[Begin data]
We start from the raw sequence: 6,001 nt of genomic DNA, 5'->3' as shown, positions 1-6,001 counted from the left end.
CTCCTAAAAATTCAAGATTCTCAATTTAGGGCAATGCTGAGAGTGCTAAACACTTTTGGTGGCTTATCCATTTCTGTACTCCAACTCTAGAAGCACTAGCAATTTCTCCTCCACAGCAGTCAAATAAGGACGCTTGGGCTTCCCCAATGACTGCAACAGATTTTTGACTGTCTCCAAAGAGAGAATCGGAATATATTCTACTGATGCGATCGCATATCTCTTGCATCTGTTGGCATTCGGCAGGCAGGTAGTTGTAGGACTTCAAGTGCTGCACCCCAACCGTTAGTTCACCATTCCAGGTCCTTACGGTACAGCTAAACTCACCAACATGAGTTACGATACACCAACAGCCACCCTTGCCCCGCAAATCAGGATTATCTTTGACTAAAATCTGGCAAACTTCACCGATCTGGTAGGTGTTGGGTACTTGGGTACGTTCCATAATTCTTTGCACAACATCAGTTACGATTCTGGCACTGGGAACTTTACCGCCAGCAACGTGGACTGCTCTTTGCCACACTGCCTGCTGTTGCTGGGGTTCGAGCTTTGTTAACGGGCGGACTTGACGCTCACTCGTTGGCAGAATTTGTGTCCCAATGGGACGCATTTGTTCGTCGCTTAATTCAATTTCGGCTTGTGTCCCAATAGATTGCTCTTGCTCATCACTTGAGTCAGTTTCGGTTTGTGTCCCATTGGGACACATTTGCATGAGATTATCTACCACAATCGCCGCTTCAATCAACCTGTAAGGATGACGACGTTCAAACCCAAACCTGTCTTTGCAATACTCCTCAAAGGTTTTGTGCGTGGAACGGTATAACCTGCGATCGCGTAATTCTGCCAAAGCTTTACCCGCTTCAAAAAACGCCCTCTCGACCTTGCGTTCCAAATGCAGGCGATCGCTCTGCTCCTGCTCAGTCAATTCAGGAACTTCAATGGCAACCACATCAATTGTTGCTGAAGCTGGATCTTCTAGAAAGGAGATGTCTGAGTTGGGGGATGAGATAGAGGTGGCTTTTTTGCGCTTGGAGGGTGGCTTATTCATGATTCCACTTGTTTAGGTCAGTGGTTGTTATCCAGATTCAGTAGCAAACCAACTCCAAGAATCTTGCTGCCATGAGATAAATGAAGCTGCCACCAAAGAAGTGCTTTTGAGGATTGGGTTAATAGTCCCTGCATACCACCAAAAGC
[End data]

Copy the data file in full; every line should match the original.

We start from the raw sequence: 6,001 nt of genomic DNA, 5'->3' as shown, positions 1-6,001 counted from the left end.
CTCCTAAAAATTCAAGATTCTCAATTTAGGGCAATGCTGAGAGTGCTAAACACTTTTGGTGGCTTATCCATTTCTGTACTCCAACTCTAGAAGCACTAGCAATTTCTCCTCCACAGCAGTCAAATAAGGACGCTTGGGCTTCCCCAATGACTGCAACAGATTTTTGACTGTCTCCAAAGAGAGAATCGGAATATATTCTACTGATGCGATCGCATATCTCTTGCATCTGTTGGCATTCGGCAGGCAGGTAGTTGTAGGACTTCAAGTGCTGCACCCCAACCGTTAGTTCACCATTCCAGGTCCTTACGGTACAGCTAAACTCACCAACATGAGTTACGATACACCAACAGCCACCCTTGCCCCGCAAATCAGGATTATCTTTGACTAAAATCTGGCAAACTTCACCGATCTGGTAGGTGTTGGGTACTTGGGTACGTTCCATAATTCTTTGCACAACATCAGTTACGATTCTGGCACTGGGAACTTTACCGCCAGCAACGTGGACTGCTCTTTGCCACACTGCCTGCTGTTGCTGGGGTTCGAGCTTTGTTAACGGGCGGACTTGACGCTCACTCGTTGGCAGAATTTGTGTCCCAATGGGACGCATTTGTTCGTCGCTTAATTCAATTTCGGCTTGTGTCCCAATAGATTGCTCTTGCTCATCACTTGAGTCAGTTTCGGTTTGTGTCCCATTGGGACACATTTGCATGAGATTATCTACCACAATCGCCGCTTCAATCAACCTGTAAGGATGACGACGTTCAAACCCAAACCTGTCTTTGCAATACTCCTCAAAGGTTTTGTGCGTGGAACGGTATAACCTGCGATCGCGTAATTCTGCCAAAGCTTTACCCGCTTCAAAAAACGCCCTCTCGACCTTGCGTTCCAAATGCAGGCGATCGCTCTGCTCCTGCTCAGTCAATTCAGGAACTTCAATGGCAACCACATCAATTGTTGCTGAAGCTGGATCTTCTAGAAAGGAGATGTCTGAGTTGGGGGATGAGATAGAGGTGGCTTTTTTGCGCTTGGAGGGTGGCTTATTCATGATTCCACTTGTTTAGGTCAGTGGTTGTTATCCAGATTCAGTAGCAAACCAACTCCAAGAATCTTGCTGCCATGAGATAAATGAAGCTGCCACCAAAGAAGTGCTTTTGAGGATTGGGTTAATAGTCCCTGCATACCACCAAAAGC